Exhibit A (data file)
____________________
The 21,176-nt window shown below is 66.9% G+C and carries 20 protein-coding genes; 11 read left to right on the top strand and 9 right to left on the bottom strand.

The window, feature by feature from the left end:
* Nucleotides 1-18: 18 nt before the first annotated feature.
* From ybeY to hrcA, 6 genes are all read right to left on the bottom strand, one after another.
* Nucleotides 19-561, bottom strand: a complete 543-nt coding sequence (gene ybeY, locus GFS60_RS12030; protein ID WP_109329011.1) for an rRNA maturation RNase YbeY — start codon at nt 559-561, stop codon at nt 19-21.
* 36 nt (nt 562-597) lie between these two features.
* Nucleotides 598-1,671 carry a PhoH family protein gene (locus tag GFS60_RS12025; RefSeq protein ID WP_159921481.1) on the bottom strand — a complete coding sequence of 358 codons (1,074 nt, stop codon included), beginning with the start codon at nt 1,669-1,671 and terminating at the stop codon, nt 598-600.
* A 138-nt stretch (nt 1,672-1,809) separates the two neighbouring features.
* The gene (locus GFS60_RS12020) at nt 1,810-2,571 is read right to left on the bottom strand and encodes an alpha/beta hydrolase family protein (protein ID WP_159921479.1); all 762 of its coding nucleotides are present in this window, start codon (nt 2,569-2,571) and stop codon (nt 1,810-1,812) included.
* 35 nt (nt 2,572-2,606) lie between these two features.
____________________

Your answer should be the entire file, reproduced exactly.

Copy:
The 21,176-nt window shown below is 66.9% G+C and carries 20 protein-coding genes; 11 read left to right on the top strand and 9 right to left on the bottom strand.

The window, feature by feature from the left end:
* Nucleotides 1-18: 18 nt before the first annotated feature.
* From ybeY to hrcA, 6 genes are all read right to left on the bottom strand, one after another.
* Nucleotides 19-561, bottom strand: a complete 543-nt coding sequence (gene ybeY, locus GFS60_RS12030; protein ID WP_109329011.1) for an rRNA maturation RNase YbeY — start codon at nt 559-561, stop codon at nt 19-21.
* 36 nt (nt 562-597) lie between these two features.
* Nucleotides 598-1,671 carry a PhoH family protein gene (locus tag GFS60_RS12025; RefSeq protein ID WP_159921481.1) on the bottom strand — a complete coding sequence of 358 codons (1,074 nt, stop codon included), beginning with the start codon at nt 1,669-1,671 and terminating at the stop codon, nt 598-600.
* A 138-nt stretch (nt 1,672-1,809) separates the two neighbouring features.
* The gene (locus GFS60_RS12020) at nt 1,810-2,571 is read right to left on the bottom strand and encodes an alpha/beta hydrolase family protein (protein ID WP_159921479.1); all 762 of its coding nucleotides are present in this window, start codon (nt 2,569-2,571) and stop codon (nt 1,810-1,812) included.
* 35 nt (nt 2,572-2,606) lie between these two features.